Commonwealth Secretariat. A programme to strengthen the existing Commonwealth Trade
facility, in Geneva, is under way. It currently provides support to small member countries in
their relations with the WTO on notifications, negotiations and use of the Dispute Settlement
Mechanism. The strengthening of this facility would enable it to also provide advisory
service on new issues in the WTO, and to focus on the special problems of Small states in
multilateral trade negotiations. The Secretariat is also developing various options to assist
governments not represented in Geneva to follow WTO issues and build capacity in capitals.
It has developed a series of Briefs which inform member countries on current issues and
provide analysis of them.
28. The Secretariat has also started a series of projects to address several of the critical
trade policy issues confronting small states and to contribute to the formulation of a strategy
that would favour greater integration of small states in the world economy. The projects
involve three types of interventions. The first is through policy-oriented studies; the second
through studies pertaining to the shift in trade regime and alternative ways of dealing with
trade policy issues confronting small states; the third is in the form of policy dialogue and
direct interventions at the request of governments.
29. Studies that are currently underway include the following.
A Quantative Analysis Of The Operating Costs In Commonwealth Small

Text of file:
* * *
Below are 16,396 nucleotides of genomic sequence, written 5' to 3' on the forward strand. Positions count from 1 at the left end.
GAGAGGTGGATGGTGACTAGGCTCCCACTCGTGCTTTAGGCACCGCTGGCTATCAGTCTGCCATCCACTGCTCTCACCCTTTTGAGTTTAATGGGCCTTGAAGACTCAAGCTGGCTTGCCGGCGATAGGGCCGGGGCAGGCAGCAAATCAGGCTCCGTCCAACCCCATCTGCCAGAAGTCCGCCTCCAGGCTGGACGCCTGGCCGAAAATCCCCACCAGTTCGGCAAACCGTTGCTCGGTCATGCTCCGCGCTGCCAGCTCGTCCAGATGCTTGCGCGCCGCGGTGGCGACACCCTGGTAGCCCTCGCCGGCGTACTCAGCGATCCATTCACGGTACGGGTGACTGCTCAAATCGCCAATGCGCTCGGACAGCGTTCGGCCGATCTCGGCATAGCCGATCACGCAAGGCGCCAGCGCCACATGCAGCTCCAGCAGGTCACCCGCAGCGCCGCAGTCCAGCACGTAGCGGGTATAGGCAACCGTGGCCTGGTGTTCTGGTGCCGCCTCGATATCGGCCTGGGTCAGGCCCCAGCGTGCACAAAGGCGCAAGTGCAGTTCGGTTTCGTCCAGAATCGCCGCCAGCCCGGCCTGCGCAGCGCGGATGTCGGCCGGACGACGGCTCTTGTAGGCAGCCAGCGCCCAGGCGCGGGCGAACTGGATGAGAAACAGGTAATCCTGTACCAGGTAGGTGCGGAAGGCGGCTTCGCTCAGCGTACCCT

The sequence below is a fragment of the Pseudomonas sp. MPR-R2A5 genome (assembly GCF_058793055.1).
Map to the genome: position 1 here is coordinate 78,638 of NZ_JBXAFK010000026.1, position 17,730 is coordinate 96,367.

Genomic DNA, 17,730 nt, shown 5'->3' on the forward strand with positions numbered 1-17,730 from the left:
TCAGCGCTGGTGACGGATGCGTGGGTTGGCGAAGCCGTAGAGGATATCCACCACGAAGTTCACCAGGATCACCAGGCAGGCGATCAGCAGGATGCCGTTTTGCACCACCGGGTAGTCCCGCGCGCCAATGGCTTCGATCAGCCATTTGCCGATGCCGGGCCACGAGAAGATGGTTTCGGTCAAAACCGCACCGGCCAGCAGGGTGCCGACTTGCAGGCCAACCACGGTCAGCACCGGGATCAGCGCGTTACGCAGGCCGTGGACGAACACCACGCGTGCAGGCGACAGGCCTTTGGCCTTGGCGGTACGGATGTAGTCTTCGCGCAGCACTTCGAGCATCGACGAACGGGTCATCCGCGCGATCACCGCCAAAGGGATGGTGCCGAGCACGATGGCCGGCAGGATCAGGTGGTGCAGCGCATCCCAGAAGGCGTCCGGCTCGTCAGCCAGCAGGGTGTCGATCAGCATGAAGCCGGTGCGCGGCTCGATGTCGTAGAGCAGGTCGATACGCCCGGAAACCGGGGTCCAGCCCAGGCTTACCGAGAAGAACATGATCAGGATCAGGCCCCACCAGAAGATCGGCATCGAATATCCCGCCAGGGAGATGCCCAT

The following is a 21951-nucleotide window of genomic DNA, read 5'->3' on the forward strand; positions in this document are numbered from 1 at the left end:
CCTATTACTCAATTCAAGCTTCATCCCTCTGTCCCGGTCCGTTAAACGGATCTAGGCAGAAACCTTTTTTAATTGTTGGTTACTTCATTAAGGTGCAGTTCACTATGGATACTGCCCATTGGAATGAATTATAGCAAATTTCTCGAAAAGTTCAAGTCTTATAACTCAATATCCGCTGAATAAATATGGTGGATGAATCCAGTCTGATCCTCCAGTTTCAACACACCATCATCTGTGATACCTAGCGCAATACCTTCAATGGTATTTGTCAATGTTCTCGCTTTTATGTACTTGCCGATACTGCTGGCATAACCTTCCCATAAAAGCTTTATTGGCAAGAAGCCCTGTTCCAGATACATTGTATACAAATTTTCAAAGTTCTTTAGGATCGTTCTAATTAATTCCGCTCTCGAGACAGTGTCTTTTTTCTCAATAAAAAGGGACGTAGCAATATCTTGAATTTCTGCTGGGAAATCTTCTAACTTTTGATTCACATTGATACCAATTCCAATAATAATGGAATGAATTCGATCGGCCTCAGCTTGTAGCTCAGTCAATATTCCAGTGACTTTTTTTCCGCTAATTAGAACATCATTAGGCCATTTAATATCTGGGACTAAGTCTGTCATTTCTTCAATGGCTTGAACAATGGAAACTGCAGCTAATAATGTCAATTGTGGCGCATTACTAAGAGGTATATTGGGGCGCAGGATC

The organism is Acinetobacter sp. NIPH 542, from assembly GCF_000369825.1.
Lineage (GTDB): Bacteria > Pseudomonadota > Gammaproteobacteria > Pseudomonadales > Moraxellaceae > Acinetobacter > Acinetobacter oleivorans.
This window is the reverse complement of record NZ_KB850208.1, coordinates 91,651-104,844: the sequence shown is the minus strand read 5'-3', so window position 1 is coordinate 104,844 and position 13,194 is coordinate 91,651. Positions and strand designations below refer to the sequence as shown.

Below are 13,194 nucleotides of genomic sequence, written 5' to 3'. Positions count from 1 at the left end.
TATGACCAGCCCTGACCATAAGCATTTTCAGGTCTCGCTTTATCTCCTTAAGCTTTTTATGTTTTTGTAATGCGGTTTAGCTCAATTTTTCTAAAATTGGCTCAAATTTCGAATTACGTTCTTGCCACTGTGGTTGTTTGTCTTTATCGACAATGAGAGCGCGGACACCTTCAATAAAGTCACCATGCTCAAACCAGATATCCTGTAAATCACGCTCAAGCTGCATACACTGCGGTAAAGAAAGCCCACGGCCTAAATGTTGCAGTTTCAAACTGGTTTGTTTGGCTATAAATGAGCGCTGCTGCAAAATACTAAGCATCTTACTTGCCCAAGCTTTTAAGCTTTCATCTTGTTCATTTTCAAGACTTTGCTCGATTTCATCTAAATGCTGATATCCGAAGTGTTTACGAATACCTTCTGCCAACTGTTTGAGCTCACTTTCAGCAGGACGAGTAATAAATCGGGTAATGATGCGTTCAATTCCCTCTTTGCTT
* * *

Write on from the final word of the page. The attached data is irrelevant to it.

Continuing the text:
Economies And Their Impact On Trade And Investment.
The study intends to achieve a number of objectives. First, it will help to
pinpoint areas where the private sector faces problems of high costs that
render exports uncompetitive. This will in turn facilitate a more systematic
and rigorous approach to developing appropriate solutions to these problems.
Secondly, it is meant to add weight to the mounting evidence of the constraints
on the development of the private sector in small, isolated and physically
dispersed economies. This will also provide support for the small states
ambassadors in Geneva and Brussels who are seeking recognition from the
international community of their particular constraints to trade development
and integration into the global economy.
Alternative Special And Differential Treatment Arrangements For Vulnerable
Thus far, attempts by small states to obtain formal recognition at the WTO
from both developed and developing countries have not yet met with success.
This study focuses on how de minimis provisions and other alternative